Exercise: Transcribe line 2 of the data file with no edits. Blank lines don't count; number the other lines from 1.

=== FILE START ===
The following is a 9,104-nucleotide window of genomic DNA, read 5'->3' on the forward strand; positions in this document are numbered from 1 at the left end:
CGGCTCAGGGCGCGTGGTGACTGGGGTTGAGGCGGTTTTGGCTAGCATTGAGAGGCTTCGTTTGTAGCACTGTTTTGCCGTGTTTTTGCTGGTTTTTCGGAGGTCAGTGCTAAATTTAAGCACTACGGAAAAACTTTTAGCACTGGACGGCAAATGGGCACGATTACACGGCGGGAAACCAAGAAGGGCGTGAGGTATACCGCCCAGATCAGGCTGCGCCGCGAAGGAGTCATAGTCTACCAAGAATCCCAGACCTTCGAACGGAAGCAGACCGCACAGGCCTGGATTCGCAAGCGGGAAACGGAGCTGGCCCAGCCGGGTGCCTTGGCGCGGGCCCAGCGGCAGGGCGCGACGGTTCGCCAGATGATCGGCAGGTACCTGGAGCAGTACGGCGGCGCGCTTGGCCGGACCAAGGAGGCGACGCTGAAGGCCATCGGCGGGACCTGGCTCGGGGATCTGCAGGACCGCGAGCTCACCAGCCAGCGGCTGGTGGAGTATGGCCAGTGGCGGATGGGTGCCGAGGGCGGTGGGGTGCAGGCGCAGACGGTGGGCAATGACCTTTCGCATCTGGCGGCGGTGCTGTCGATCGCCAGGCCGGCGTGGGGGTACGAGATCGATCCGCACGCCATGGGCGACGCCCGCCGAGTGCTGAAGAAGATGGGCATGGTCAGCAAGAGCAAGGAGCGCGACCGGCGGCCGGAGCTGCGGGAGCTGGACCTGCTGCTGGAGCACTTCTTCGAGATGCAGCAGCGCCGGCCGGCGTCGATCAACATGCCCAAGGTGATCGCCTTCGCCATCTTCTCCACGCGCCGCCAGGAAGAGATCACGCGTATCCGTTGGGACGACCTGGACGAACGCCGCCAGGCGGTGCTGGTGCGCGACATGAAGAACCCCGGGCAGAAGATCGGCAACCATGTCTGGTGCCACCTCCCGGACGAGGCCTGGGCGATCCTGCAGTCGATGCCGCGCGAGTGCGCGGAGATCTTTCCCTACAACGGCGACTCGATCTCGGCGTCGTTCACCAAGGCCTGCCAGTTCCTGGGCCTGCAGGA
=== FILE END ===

CGGCTCAGGGCGCGTGGTGACTGGGGTTGAGGCGGTTTTGGCTAGCATTGAGAGGCTTCGTTTGTAGCACTGTTTTGCCGTGTTTTTGCTGGTTTTTCGGAGGTCAGTGCTAAATTTAAGCACTACGGAAAAACTTTTAGCACTGGACGGCAAATGGGCACGATTACACGGCGGGAAACCAAGAAGGGCGTGAGGTATACCGCCCAGATCAGGCTGCGCCGCGAAGGAGTCATAGTCTACCAAGAATCCCAGACCTTCGAACGGAAGCAGACCGCACAGGCCTGGATTCGCAAGCGGGAAACGGAGCTGGCCCAGCCGGGTGCCTTGGCGCGGGCCCAGCGGCAGGGCGCGACGGTTCGCCAGATGATCGGCAGGTACCTGGAGCAGTACGGCGGCGCGCTTGGCCGGACCAAGGAGGCGACGCTGAAGGCCATCGGCGGGACCTGGCTCGGGGATCTGCAGGACCGCGAGCTCACCAGCCAGCGGCTGGTGGAGTATGGCCAGTGGCGGATGGGTGCCGAGGGCGGTGGGGTGCAGGCGCAGACGGTGGGCAATGACCTTTCGCATCTGGCGGCGGTGCTGTCGATCGCCAGGCCGGCGTGGGGGTACGAGATCGATCCGCACGCCATGGGCGACGCCCGCCGAGTGCTGAAGAAGATGGGCATGGTCAGCAAGAGCAAGGAGCGCGACCGGCGGCCGGAGCTGCGGGAGCTGGACCTGCTGCTGGAGCACTTCTTCGAGATGCAGCAGCGCCGGCCGGCGTCGATCAACATGCCCAAGGTGATCGCCTTCGCCATCTTCTCCACGCGCCGCCAGGAAGAGATCACGCGTATCCGTTGGGACGACCTGGACGAACGCCGCCAGGCGGTGCTGGTGCGCGACATGAAGAACCCCGGGCAGAAGATCGGCAACCATGTCTGGTGCCACCTCCCGGACGAGGCCTGGGCGATCCTGCAGTCGATGCCGCGCGAGTGCGCGGAGATCTTTCCCTACAACGGCGACTCGATCTCGGCGTCGTTCACCAAGGCCTGCCAGTTCCTGGGCCTGCAGGA